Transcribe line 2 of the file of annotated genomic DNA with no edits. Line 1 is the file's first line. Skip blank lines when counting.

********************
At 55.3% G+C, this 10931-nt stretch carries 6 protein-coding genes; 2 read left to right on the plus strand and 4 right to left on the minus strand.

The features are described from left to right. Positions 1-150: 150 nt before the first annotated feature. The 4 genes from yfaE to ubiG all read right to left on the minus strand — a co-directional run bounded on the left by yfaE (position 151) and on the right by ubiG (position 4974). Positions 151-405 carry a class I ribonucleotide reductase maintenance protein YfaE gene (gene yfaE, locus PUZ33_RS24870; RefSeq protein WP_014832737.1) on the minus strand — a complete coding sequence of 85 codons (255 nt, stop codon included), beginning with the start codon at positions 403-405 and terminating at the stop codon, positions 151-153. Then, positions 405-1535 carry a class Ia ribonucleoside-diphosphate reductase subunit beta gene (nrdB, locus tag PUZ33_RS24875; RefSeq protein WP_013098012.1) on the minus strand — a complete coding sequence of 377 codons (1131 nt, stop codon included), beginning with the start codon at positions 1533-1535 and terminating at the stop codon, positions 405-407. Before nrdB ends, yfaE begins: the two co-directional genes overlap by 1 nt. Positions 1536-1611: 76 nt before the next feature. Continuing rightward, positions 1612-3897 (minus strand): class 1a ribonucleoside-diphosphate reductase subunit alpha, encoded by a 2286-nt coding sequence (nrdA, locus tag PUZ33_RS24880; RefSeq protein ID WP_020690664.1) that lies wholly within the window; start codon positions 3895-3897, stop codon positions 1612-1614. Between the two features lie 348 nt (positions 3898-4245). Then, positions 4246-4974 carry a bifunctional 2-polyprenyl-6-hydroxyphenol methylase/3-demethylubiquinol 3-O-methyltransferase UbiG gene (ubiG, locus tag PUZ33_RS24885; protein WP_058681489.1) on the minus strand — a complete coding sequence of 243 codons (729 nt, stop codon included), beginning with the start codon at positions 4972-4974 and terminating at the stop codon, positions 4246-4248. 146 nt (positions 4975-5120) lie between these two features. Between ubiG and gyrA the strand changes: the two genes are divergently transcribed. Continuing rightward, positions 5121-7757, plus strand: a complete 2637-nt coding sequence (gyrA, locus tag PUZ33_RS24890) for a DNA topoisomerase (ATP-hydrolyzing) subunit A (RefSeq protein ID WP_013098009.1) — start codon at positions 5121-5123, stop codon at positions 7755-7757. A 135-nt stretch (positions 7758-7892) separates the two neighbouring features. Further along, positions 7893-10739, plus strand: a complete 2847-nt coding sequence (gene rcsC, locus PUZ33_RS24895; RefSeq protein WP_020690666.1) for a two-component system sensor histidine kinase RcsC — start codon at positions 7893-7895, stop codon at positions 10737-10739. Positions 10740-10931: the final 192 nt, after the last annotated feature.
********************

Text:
The features are described from left to right. Positions 1-150: 150 nt before the first annotated feature. The 4 genes from yfaE to ubiG all read right to left on the minus strand — a co-directional run bounded on the left by yfaE (position 151) and on the right by ubiG (position 4974). Positions 151-405 carry a class I ribonucleotide reductase maintenance protein YfaE gene (gene yfaE, locus PUZ33_RS24870; RefSeq protein WP_014832737.1) on the minus strand — a complete coding sequence of 85 codons (255 nt, stop codon included), beginning with the start codon at positions 403-405 and terminating at the stop codon, positions 151-153. Then, positions 405-1535 carry a class Ia ribonucleoside-diphosphate reductase subunit beta gene (nrdB, locus tag PUZ33_RS24875; RefSeq protein WP_013098012.1) on the minus strand — a complete coding sequence of 377 codons (1131 nt, stop codon included), beginning with the start codon at positions 1533-1535 and terminating at the stop codon, positions 405-407. Before nrdB ends, yfaE begins: the two co-directional genes overlap by 1 nt. Positions 1536-1611: 76 nt before the next feature. Continuing rightward, positions 1612-3897 (minus strand): class 1a ribonucleoside-diphosphate reductase subunit alpha, encoded by a 2286-nt coding sequence (nrdA, locus tag PUZ33_RS24880; RefSeq protein ID WP_020690664.1) that lies wholly within the window; start codon positions 3895-3897, stop codon positions 1612-1614. Between the two features lie 348 nt (positions 3898-4245). Then, positions 4246-4974 carry a bifunctional 2-polyprenyl-6-hydroxyphenol methylase/3-demethylubiquinol 3-O-methyltransferase UbiG gene (ubiG, locus tag PUZ33_RS24885; protein WP_058681489.1) on the minus strand — a complete coding sequence of 243 codons (729 nt, stop codon included), beginning with the start codon at positions 4972-4974 and terminating at the stop codon, positions 4246-4248. 146 nt (positions 4975-5120) lie between these two features. Between ubiG and gyrA the strand changes: the two genes are divergently transcribed. Continuing rightward, positions 5121-7757, plus strand: a complete 2637-nt coding sequence (gyrA, locus tag PUZ33_RS24890) for a DNA topoisomerase (ATP-hydrolyzing) subunit A (RefSeq protein ID WP_013098009.1) — start codon at positions 5121-5123, stop codon at positions 7755-7757. A 135-nt stretch (positions 7758-7892) separates the two neighbouring features. Further along, positions 7893-10739, plus strand: a complete 2847-nt coding sequence (gene rcsC, locus PUZ33_RS24895; RefSeq protein WP_020690666.1) for a two-component system sensor histidine kinase RcsC — start codon at positions 7893-7895, stop codon at positions 10737-10739. Positions 10740-10931: the final 192 nt, after the last annotated feature.